Shear wave propagation velocity has been used as a means of measuring biomechanical properties including estimation of elastic modulus and Poisson’s ratio from linear elastic model approximation.[24][25][26] However, clinical applications of this technology have not proven successful. One emerging technique utilizes placido disk imaging to measure corneal curvature changes while the cornea is deformed with an indenter. Imaging results are compared with those of normal and abnormal corneas to identify patterns in bending resistance.[27] Another emerging technique employs optical coherence elastography (OCE) to measure the deviation in interior stroma during indentation with a concave lens. OCE measures strain in the middle and posterior cornea and allows measurement of variations in corneal mechanical properties in these areas.[28] High resolution ultrasound strain imaging of the cross-sectional cornea is another emerging technique which may be capable of tracking deformation of interior layers of the cornea.[29]

Intraocular Pressure Measurement

It is well documented that true intraocular pressure (IOP) is overestimated by thick or steep corneas and underestimated in thin or flat corneas.[30] This is due to limitations in Goldmann applanation tonometry, the gold standard of IOP measurement. Developed in 1957 by Goldmann and Schmidt, this technique relies on the Imbert-Fick principle which states that the pressure inside a fluid-filled sphere surrounded by an infinitely thin membrane can be measured using the pressure required to just flatten a fixed external portion of the membrane.[31] The law assumes that the membrane is infinitely thin, completely spherical, perfectly dry, and perfectly elastic. Goldmann and Schmidt intended to correct for the finite thickness, asphericity, and rigidity of the cornea by assuming a constant cornea thickness of about 500 µm and that the surface tension of the tear meniscus drawing the applanation instrument to the cornea would compensate for corneal rigidity. Studies have since proven that these assumptions are not accurate. While studies agree that an increase in CCT results in increased IOP, the exact relationship between CCT and IOP is complex and non-linear.[30][32][33] The ORA allows for several IOP measurements, including Goldmann-correlated IOP (IOPG) and corneal compensated IOP (IOPCC). The IOPCC value is a more accurate indicator of true IOP than IOPG because it is less affected by corneal properties such as CCT and CH.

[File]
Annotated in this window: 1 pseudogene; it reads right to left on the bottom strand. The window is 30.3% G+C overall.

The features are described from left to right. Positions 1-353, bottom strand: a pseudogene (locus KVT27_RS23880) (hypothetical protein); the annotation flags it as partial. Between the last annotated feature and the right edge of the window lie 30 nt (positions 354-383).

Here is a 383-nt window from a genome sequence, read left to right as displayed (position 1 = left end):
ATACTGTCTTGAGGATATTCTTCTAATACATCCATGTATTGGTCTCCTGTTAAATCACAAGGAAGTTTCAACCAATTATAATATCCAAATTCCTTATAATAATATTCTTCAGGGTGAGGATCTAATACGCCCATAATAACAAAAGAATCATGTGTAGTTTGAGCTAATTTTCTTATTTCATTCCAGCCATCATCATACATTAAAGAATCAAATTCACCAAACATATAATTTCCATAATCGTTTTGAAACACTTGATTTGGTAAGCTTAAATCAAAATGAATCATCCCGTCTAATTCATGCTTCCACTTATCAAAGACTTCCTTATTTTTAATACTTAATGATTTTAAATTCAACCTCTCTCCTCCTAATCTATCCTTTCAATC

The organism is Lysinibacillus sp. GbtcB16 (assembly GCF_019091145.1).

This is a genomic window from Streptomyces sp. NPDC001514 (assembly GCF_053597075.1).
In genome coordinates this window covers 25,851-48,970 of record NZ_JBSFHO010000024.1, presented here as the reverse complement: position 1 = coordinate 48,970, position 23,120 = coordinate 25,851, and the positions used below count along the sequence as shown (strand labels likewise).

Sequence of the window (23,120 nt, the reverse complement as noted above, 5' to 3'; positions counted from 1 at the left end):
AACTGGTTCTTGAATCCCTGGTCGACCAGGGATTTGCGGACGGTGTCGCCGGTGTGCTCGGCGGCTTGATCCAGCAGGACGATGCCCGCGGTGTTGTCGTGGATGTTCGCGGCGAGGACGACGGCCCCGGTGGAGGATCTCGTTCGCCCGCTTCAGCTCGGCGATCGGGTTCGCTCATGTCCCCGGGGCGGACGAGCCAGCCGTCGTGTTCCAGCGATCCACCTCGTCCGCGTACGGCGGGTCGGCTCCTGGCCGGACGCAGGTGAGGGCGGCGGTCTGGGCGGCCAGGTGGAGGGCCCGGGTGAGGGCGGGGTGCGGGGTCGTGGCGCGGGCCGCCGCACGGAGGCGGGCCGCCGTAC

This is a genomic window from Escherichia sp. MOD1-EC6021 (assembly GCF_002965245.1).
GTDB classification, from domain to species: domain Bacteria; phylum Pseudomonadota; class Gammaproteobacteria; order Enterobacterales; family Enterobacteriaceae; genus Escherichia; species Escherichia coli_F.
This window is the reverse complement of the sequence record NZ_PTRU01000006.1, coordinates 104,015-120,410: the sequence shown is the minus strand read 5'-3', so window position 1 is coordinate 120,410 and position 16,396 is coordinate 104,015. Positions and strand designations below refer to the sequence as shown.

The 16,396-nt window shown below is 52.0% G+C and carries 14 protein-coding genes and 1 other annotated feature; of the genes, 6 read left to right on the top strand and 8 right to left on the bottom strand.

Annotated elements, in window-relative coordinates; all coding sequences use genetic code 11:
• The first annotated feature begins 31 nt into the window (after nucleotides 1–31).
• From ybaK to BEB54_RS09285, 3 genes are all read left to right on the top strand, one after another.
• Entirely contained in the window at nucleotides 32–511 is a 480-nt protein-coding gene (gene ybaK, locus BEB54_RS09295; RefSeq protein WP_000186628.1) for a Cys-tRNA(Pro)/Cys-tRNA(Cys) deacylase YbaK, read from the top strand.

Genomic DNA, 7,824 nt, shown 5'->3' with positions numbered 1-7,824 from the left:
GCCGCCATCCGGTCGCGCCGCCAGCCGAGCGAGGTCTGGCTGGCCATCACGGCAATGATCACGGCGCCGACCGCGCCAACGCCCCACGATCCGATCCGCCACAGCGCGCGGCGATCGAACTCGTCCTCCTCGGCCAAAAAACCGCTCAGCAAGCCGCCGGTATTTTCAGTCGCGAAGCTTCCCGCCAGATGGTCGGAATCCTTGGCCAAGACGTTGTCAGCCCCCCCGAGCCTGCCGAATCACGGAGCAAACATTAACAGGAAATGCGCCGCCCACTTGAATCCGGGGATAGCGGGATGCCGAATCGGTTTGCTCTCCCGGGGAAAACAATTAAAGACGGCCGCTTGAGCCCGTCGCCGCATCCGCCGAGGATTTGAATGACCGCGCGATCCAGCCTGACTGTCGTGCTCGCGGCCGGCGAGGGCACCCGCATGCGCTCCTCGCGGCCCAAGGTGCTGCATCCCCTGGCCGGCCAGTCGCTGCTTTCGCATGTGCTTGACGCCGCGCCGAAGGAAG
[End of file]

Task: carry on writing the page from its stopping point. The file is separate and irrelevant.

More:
Biomechanical Pathology

Disruption of the corneal fiber network by disease or surgery can result in decreased structural integrity of the cornea, degeneration, surface irregularities, and distorted vision. Understanding the specific processes of corneal degeneration allows for targeted treatments to be developed and administered to affected patients.

Iatrogenic Corneal Ectasia